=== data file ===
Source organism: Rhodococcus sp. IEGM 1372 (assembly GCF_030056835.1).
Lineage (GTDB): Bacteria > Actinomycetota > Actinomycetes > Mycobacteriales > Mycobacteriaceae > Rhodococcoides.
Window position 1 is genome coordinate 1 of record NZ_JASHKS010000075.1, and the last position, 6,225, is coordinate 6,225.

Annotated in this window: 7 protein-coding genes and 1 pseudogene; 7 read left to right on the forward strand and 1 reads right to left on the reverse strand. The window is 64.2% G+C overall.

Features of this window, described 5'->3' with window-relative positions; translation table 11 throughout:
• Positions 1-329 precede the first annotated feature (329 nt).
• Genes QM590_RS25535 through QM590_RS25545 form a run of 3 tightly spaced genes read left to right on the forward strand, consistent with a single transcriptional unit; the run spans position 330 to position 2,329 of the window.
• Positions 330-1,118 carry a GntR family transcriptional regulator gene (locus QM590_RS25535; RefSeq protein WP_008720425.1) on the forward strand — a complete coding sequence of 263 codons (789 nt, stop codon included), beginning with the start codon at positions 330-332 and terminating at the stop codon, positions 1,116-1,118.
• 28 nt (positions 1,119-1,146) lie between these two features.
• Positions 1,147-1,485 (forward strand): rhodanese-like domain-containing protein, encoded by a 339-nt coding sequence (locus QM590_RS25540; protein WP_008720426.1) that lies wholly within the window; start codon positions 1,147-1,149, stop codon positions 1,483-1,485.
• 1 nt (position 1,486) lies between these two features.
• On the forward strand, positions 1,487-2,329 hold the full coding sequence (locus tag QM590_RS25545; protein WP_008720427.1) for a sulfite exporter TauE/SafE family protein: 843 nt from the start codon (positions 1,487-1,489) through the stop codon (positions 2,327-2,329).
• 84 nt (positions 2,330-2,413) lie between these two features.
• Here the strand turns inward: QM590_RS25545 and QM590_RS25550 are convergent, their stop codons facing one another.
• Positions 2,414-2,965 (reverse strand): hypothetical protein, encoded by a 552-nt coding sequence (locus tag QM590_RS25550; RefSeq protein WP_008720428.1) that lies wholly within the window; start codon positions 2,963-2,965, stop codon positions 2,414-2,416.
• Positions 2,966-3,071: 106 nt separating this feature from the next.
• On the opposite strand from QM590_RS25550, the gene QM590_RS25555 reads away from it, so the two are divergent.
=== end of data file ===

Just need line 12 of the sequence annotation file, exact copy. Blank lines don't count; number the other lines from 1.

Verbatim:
• On the forward strand, positions 1,487-2,329 hold the full coding sequence (locus tag QM590_RS25545; protein WP_008720427.1) for a sulfite exporter TauE/SafE family protein: 843 nt from the start codon (positions 1,487-1,489) through the stop codon (positions 2,327-2,329).